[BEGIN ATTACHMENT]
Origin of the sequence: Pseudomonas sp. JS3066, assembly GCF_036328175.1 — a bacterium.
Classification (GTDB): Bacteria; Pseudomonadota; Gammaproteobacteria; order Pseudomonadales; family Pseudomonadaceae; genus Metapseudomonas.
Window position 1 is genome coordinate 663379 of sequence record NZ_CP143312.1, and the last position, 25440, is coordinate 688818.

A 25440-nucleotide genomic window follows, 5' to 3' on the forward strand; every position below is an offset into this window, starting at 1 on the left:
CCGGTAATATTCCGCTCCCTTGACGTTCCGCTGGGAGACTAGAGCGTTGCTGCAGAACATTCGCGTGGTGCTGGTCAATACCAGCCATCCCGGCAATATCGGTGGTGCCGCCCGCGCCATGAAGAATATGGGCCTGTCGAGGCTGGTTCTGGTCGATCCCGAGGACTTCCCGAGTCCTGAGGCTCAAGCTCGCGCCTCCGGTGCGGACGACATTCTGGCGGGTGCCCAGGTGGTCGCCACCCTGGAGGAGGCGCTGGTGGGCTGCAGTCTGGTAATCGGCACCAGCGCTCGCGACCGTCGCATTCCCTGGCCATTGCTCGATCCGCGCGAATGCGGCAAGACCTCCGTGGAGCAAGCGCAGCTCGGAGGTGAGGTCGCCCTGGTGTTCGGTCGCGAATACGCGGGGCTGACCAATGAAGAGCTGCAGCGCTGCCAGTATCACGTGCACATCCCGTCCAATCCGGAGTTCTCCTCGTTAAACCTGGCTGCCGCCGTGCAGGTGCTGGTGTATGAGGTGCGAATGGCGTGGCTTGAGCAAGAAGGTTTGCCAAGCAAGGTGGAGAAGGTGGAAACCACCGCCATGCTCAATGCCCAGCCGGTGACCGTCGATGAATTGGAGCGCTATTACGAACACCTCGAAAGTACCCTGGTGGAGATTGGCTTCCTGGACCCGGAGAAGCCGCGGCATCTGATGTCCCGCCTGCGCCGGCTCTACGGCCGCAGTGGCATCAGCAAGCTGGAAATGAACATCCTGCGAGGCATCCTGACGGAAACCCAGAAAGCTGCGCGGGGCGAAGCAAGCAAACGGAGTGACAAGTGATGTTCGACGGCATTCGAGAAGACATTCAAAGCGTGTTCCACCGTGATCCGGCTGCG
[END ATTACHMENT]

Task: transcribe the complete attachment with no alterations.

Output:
Origin of the sequence: Pseudomonas sp. JS3066, assembly GCF_036328175.1 — a bacterium.
Classification (GTDB): Bacteria; Pseudomonadota; Gammaproteobacteria; order Pseudomonadales; family Pseudomonadaceae; genus Metapseudomonas.
Window position 1 is genome coordinate 663379 of sequence record NZ_CP143312.1, and the last position, 25440, is coordinate 688818.

A 25440-nucleotide genomic window follows, 5' to 3' on the forward strand; every position below is an offset into this window, starting at 1 on the left:
CCGGTAATATTCCGCTCCCTTGACGTTCCGCTGGGAGACTAGAGCGTTGCTGCAGAACATTCGCGTGGTGCTGGTCAATACCAGCCATCCCGGCAATATCGGTGGTGCCGCCCGCGCCATGAAGAATATGGGCCTGTCGAGGCTGGTTCTGGTCGATCCCGAGGACTTCCCGAGTCCTGAGGCTCAAGCTCGCGCCTCCGGTGCGGACGACATTCTGGCGGGTGCCCAGGTGGTCGCCACCCTGGAGGAGGCGCTGGTGGGCTGCAGTCTGGTAATCGGCACCAGCGCTCGCGACCGTCGCATTCCCTGGCCATTGCTCGATCCGCGCGAATGCGGCAAGACCTCCGTGGAGCAAGCGCAGCTCGGAGGTGAGGTCGCCCTGGTGTTCGGTCGCGAATACGCGGGGCTGACCAATGAAGAGCTGCAGCGCTGCCAGTATCACGTGCACATCCCGTCCAATCCGGAGTTCTCCTCGTTAAACCTGGCTGCCGCCGTGCAGGTGCTGGTGTATGAGGTGCGAATGGCGTGGCTTGAGCAAGAAGGTTTGCCAAGCAAGGTGGAGAAGGTGGAAACCACCGCCATGCTCAATGCCCAGCCGGTGACCGTCGATGAATTGGAGCGCTATTACGAACACCTCGAAAGTACCCTGGTGGAGATTGGCTTCCTGGACCCGGAGAAGCCGCGGCATCTGATGTCCCGCCTGCGCCGGCTCTACGGCCGCAGTGGCATCAGCAAGCTGGAAATGAACATCCTGCGAGGCATCCTGACGGAAACCCAGAAAGCTGCGCGGGGCGAAGCAAGCAAACGGAGTGACAAGTGATGTTCGACGGCATTCGAGAAGACATTCAAAGCGTGTTCCACCGTGATCCGGCTGCG